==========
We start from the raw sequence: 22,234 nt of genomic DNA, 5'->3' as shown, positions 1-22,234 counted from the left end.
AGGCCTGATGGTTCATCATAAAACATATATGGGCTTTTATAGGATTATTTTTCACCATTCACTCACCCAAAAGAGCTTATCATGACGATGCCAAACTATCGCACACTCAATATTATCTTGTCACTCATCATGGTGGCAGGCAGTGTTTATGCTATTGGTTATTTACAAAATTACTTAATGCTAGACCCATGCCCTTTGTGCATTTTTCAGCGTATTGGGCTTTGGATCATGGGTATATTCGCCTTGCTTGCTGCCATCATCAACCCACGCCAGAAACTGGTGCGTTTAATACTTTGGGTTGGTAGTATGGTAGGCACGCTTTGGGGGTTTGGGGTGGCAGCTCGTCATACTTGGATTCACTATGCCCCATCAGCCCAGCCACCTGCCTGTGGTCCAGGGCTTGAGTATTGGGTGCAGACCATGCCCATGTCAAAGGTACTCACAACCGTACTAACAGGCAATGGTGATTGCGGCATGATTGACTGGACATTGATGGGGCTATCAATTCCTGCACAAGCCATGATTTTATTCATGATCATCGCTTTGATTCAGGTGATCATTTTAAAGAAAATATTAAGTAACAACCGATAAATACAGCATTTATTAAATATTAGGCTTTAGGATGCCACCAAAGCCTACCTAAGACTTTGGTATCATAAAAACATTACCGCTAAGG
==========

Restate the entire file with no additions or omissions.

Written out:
We start from the raw sequence: 22,234 nt of genomic DNA, 5'->3' as shown, positions 1-22,234 counted from the left end.
AGGCCTGATGGTTCATCATAAAACATATATGGGCTTTTATAGGATTATTTTTCACCATTCACTCACCCAAAAGAGCTTATCATGACGATGCCAAACTATCGCACACTCAATATTATCTTGTCACTCATCATGGTGGCAGGCAGTGTTTATGCTATTGGTTATTTACAAAATTACTTAATGCTAGACCCATGCCCTTTGTGCATTTTTCAGCGTATTGGGCTTTGGATCATGGGTATATTCGCCTTGCTTGCTGCCATCATCAACCCACGCCAGAAACTGGTGCGTTTAATACTTTGGGTTGGTAGTATGGTAGGCACGCTTTGGGGGTTTGGGGTGGCAGCTCGTCATACTTGGATTCACTATGCCCCATCAGCCCAGCCACCTGCCTGTGGTCCAGGGCTTGAGTATTGGGTGCAGACCATGCCCATGTCAAAGGTACTCACAACCGTACTAACAGGCAATGGTGATTGCGGCATGATTGACTGGACATTGATGGGGCTATCAATTCCTGCACAAGCCATGATTTTATTCATGATCATCGCTTTGATTCAGGTGATCATTTTAAAGAAAATATTAAGTAACAACCGATAAATACAGCATTTATTAAATATTAGGCTTTAGGATGCCACCAAAGCCTACCTAAGACTTTGGTATCATAAAAACATTACCGCTAAGG